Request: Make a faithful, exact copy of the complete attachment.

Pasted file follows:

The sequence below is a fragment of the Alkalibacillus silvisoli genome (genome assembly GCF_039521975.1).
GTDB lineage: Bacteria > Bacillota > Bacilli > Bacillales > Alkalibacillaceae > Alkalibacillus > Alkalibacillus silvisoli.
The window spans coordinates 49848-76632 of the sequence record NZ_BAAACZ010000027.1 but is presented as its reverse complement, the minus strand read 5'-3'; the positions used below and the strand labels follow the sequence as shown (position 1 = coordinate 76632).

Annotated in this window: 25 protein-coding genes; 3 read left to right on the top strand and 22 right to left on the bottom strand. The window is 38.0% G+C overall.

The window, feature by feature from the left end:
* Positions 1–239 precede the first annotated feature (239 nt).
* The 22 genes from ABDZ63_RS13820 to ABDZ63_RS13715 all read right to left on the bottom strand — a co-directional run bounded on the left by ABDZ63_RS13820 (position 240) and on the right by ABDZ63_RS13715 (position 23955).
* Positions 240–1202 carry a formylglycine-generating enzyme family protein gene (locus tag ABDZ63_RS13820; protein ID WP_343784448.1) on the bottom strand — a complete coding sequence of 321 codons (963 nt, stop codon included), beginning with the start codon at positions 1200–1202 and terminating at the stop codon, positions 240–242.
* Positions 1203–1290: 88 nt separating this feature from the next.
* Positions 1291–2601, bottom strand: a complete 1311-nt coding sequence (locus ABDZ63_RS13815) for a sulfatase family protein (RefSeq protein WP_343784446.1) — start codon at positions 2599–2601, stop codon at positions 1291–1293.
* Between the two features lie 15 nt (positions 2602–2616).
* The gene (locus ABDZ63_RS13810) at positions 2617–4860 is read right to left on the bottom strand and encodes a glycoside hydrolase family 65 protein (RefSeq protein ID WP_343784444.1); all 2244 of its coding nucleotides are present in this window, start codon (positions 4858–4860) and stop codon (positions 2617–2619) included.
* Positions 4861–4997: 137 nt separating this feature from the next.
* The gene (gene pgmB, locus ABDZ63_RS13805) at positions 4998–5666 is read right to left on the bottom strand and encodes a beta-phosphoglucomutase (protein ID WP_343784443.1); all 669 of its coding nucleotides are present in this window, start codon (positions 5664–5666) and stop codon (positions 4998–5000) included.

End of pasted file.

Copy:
The sequence below is a fragment of the Alkalibacillus silvisoli genome (genome assembly GCF_039521975.1).
GTDB lineage: Bacteria > Bacillota > Bacilli > Bacillales > Alkalibacillaceae > Alkalibacillus > Alkalibacillus silvisoli.
The window spans coordinates 49848-76632 of the sequence record NZ_BAAACZ010000027.1 but is presented as its reverse complement, the minus strand read 5'-3'; the positions used below and the strand labels follow the sequence as shown (position 1 = coordinate 76632).

Annotated in this window: 25 protein-coding genes; 3 read left to right on the top strand and 22 right to left on the bottom strand. The window is 38.0% G+C overall.

The window, feature by feature from the left end:
* Positions 1–239 precede the first annotated feature (239 nt).
* The 22 genes from ABDZ63_RS13820 to ABDZ63_RS13715 all read right to left on the bottom strand — a co-directional run bounded on the left by ABDZ63_RS13820 (position 240) and on the right by ABDZ63_RS13715 (position 23955).
* Positions 240–1202 carry a formylglycine-generating enzyme family protein gene (locus tag ABDZ63_RS13820; protein ID WP_343784448.1) on the bottom strand — a complete coding sequence of 321 codons (963 nt, stop codon included), beginning with the start codon at positions 1200–1202 and terminating at the stop codon, positions 240–242.
* Positions 1203–1290: 88 nt separating this feature from the next.
* Positions 1291–2601, bottom strand: a complete 1311-nt coding sequence (locus ABDZ63_RS13815) for a sulfatase family protein (RefSeq protein WP_343784446.1) — start codon at positions 2599–2601, stop codon at positions 1291–1293.
* Between the two features lie 15 nt (positions 2602–2616).
* The gene (locus ABDZ63_RS13810) at positions 2617–4860 is read right to left on the bottom strand and encodes a glycoside hydrolase family 65 protein (RefSeq protein ID WP_343784444.1); all 2244 of its coding nucleotides are present in this window, start codon (positions 4858–4860) and stop codon (positions 2617–2619) included.
* Positions 4861–4997: 137 nt separating this feature from the next.
* The gene (gene pgmB, locus ABDZ63_RS13805) at positions 4998–5666 is read right to left on the bottom strand and encodes a beta-phosphoglucomutase (protein ID WP_343784443.1); all 669 of its coding nucleotides are present in this window, start codon (positions 5664–5666) and stop codon (positions 4998–5000) included.